On Tuesday, the Centers for Disease Control and Prevention (CDC) released an annual report revealing that the number of combined reported cases of syphilis, gonorrhea and chlamydia reached a record high last year. Titled "Sexually Transmitted Disease Surveillance Report", the report noted that in 2018, there were more than 2.4 million syphilis, gonorrhea and chlamydia infections combined — an increase of more than 100,000 from the previous year.
There was also a 71 percent increase in syphilis cases since 2014, along with a 22 percent increase from 2017 in the number of newborn deaths related to congenital syphilis.
The CDC said the rise in newborn deaths caused by congenital syphilis, which is passed from mother to child during pregnancy, is connected to rising syphilis rates among women having children. In a media statement, the CDC encouraged women to get tested for STDs by their health care providers and use protection.
“STDs can come at a high cost for babies and other vulnerable populations,” Jonathan Mermin, M.D., M.P.H., director of CDC’s National Center for HIV/AIDS, Viral Hepatitis, STD, and TB Prevention, said. “Curbing STDs will improve the overall health of the nation and prevent infertility, HIV, and infant deaths.”
While the CDC did not explicitly state it, STI testing is becoming harder to come by for vulnerable populations because free test clinics — including some Planned Parenthood clinics — are being defunded by Trump administration policies. Ironically, the Trump administration's pro-life policies have put newborn babies at a higher risk for death. Indeed, the Trump administration’s policy decision to cut off Title X funding to health care centers that provide abortion care is resulting in the closing of clinics that don’t offer abortion services, but do offer STD testing.
“While we’ve been battling sky-high STI rates, [Republican] politicians...have spent years relentlessly working to chip away at Ohioans’ reproductive health care,” Kersha Deibel, the president and CEO of Planned Parenthood Southwest Ohio Region, told Vice in September. “This is the world they want to see: one where women lose access to birth control, where information about how to access abortion is held hostage, and where, if you don’t have money, it’s almost impossible to access an STI test or a cancer screening.”
According to the CDC report, defunding public programs is merely one part of a larger problem. The Center said data suggests there are multiple issues at play: reduced access to STD prevention due to drug use, poverty, and stigma; decreased condom use among gay and bisexual men; and cuts to STD programs at the state and local levels.
“In recent years, more than half of local programs have experienced budget cuts, resulting in clinic closures, reduced screening, staff loss, and reduced patient follow-up and linkage to care services,” the CDC said.
Congenital syphilis can be prevented, but requires testing a pregnant woman for syphilis right away. If tested positive, they can be treated with antibiotics.
As reported by Olga Khazan in The Atlantic, defunding public programs has been going on for over a decade. Since the 2008 recession, local health department workforces have shrunk.
“That makes it harder for officials to follow pregnant women to be sure they’re getting their antibiotic doses, or to reach out to doctors and community leaders to raise awareness about the rise of syphilis,” Khazan wrote. “And the overall lack of funding means many health departments can’t pay for all the tests and medications they need to catch other types of STDs.”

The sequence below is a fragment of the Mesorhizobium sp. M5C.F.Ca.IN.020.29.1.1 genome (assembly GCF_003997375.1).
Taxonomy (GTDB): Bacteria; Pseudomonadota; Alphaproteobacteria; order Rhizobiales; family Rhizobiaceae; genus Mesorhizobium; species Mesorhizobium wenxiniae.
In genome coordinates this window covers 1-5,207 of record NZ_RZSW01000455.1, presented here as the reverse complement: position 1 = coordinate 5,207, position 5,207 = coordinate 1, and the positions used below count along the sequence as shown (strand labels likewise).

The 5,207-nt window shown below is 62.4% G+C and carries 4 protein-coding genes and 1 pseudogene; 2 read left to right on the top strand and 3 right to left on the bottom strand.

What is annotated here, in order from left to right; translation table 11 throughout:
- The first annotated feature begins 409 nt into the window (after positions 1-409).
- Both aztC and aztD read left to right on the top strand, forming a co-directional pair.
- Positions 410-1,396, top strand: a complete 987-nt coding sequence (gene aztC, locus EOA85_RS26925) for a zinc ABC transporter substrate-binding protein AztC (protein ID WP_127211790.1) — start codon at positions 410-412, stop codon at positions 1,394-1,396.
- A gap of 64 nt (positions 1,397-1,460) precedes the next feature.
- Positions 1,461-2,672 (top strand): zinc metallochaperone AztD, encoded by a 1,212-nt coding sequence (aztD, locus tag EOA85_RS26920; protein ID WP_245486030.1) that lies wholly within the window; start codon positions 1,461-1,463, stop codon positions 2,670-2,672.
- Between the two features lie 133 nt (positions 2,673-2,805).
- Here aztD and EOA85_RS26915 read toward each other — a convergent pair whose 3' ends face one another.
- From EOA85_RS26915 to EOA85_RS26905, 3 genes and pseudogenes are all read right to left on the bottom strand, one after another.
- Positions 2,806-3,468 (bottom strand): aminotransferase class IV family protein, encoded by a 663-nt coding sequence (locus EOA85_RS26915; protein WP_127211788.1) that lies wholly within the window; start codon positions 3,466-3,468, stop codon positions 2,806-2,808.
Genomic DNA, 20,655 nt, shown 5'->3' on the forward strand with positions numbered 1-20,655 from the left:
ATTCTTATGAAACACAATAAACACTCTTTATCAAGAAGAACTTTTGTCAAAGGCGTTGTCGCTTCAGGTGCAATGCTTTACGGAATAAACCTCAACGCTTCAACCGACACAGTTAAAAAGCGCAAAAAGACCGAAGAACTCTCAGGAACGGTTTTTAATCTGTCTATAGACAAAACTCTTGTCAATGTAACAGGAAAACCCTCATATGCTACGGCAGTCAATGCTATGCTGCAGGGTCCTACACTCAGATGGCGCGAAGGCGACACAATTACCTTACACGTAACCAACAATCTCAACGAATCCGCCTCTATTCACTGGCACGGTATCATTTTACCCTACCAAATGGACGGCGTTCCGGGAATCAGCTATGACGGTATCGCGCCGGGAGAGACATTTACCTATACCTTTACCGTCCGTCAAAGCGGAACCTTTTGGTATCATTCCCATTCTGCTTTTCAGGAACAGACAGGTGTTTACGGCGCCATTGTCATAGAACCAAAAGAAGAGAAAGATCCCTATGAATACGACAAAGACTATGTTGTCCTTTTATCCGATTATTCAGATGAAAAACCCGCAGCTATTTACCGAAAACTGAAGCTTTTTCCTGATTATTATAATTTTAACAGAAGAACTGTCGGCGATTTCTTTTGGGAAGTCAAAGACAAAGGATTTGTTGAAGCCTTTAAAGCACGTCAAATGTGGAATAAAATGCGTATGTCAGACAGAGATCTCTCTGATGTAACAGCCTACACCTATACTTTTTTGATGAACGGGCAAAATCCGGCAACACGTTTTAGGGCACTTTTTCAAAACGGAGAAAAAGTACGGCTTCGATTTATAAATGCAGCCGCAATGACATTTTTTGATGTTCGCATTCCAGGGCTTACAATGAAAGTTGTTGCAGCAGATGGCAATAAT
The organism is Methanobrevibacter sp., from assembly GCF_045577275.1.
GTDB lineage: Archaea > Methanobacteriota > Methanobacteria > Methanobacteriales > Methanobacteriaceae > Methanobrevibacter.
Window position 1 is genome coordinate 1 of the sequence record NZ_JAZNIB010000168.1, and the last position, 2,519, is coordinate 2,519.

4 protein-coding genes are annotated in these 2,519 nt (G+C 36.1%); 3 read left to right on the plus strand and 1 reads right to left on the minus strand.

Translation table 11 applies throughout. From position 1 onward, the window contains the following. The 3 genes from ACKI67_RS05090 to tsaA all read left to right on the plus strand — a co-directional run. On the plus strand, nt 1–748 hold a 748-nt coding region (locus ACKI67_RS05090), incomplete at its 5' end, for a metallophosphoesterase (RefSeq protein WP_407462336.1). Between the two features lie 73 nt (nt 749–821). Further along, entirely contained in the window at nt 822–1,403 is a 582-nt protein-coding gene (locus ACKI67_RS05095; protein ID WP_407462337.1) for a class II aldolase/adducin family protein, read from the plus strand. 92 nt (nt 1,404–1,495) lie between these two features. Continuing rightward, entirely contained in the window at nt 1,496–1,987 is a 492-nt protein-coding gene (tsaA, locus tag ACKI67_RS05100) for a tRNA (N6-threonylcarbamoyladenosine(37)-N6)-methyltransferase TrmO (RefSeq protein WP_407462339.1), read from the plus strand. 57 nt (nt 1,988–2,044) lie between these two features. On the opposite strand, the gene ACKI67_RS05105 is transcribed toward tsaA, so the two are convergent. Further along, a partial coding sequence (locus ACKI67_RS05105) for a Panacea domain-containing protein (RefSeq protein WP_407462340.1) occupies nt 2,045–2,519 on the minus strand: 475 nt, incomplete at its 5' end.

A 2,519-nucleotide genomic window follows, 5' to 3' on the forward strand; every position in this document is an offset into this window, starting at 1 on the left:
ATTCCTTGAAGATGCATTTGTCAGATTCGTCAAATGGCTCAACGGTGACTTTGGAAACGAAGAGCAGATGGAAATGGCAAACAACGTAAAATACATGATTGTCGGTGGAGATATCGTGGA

Astonishingly, syphilis was close to being eliminated in 2000. Since the recession, some programs were cut because STDs weren’t seen as such a threat, but many of the cut programs didn’t have their funding restored post-recession. Compounded with newfound resources flooding other initiatives, like the Trump administration’s federal budget supporting abstinence-only programs, STD prevention programs have few resources now. According to the National Coalition of STD Directors, more than half of local STD programs have experienced budget cuts.
“We cannot be shortsighted. We will not end the HIV epidemic on the back of an exploding STD epidemic. Achieving our goal of ending HIV will require a paradigm shift in how we operate – one that includes STD prevention and care and broader sexual health promotion,” Harvey said.
Alyssa Lederer, PhD, MPH, MCHES, an Assistant Professor in the School of Public Health and Tropical Medicine at Tulane University, told Salon in an interview there are additional barriers Americans face when it comes to STI prevention, such as access to healthcare and stigma.
“The fear of a positive result, the misinformation — chlamydia gonorrhea and syphilis are easily curable,” she said. Lederer added with the appropriate funding, public health institutions could prioritize where to invest resources.
Yet when reports like this one from the CDC are published, while it is meant to raise awareness, it can often perpetuate the stigma, Jenelle Marie Pierce, Executive Director of TheSTDProject.com and Spokesperson for PositiveSingles.com, told Salon in an email.
“Using language like ‘skyrocketing,’ ‘devastating,’ and ‘astronomical,’ for example, is fear-mongering, and it only serves to further stigmatize STIs by extrapolating one component of a giant report without including thoughtful analysis, supportive resources, or content that moves the conversation around STIs forward," she wrote. “Undiagnosed and untreated STIs can have a tragic impact on mothers and infants, and one of the primary ways to reverse those tragic outcomes is through testing advocacy and initiatives — but if we keep fear-mongering the public, folks won't get tested, so we're stymieing our efforts before they even begin, and that's probably the most disheartening point of all.”